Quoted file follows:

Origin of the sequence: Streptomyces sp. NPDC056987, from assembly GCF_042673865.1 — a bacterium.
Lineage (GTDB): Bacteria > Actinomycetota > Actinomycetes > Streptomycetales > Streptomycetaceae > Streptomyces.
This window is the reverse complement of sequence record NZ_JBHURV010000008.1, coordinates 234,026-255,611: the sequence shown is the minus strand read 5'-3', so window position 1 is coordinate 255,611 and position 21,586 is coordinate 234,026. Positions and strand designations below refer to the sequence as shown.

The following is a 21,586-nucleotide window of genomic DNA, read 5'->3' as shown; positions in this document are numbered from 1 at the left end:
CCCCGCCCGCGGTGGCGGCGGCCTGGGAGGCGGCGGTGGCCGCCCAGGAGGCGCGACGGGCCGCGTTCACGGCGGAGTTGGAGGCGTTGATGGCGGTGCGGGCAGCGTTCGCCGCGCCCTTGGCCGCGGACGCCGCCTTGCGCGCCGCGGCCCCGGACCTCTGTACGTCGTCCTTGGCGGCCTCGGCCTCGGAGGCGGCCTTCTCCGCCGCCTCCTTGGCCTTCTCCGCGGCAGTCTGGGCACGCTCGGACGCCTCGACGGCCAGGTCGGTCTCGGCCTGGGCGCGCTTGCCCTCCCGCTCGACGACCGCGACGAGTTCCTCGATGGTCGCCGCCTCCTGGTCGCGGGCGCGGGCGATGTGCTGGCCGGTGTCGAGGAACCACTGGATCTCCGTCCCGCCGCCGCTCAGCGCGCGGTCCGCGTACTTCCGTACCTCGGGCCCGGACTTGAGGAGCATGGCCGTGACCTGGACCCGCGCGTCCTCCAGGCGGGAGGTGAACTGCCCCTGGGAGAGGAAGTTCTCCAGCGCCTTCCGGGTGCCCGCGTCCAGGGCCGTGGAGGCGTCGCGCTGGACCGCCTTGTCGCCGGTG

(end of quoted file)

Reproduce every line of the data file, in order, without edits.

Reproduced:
Origin of the sequence: Streptomyces sp. NPDC056987, from assembly GCF_042673865.1 — a bacterium.
Lineage (GTDB): Bacteria > Actinomycetota > Actinomycetes > Streptomycetales > Streptomycetaceae > Streptomyces.
This window is the reverse complement of sequence record NZ_JBHURV010000008.1, coordinates 234,026-255,611: the sequence shown is the minus strand read 5'-3', so window position 1 is coordinate 255,611 and position 21,586 is coordinate 234,026. Positions and strand designations below refer to the sequence as shown.

The following is a 21,586-nucleotide window of genomic DNA, read 5'->3' as shown; positions in this document are numbered from 1 at the left end:
CCCCGCCCGCGGTGGCGGCGGCCTGGGAGGCGGCGGTGGCCGCCCAGGAGGCGCGACGGGCCGCGTTCACGGCGGAGTTGGAGGCGTTGATGGCGGTGCGGGCAGCGTTCGCCGCGCCCTTGGCCGCGGACGCCGCCTTGCGCGCCGCGGCCCCGGACCTCTGTACGTCGTCCTTGGCGGCCTCGGCCTCGGAGGCGGCCTTCTCCGCCGCCTCCTTGGCCTTCTCCGCGGCAGTCTGGGCACGCTCGGACGCCTCGACGGCCAGGTCGGTCTCGGCCTGGGCGCGCTTGCCCTCCCGCTCGACGACCGCGACGAGTTCCTCGATGGTCGCCGCCTCCTGGTCGCGGGCGCGGGCGATGTGCTGGCCGGTGTCGAGGAACCACTGGATCTCCGTCCCGCCGCCGCTCAGCGCGCGGTCCGCGTACTTCCGTACCTCGGGCCCGGACTTGAGGAGCATGGCCGTGACCTGGACCCGCGCGTCCTCCAGGCGGGAGGTGAACTGCCCCTGGGAGAGGAAGTTCTCCAGCGCCTTCCGGGTGCCCGCGTCCAGGGCCGTGGAGGCGTCGCGCTGGACCGCCTTGTCGCCGGTG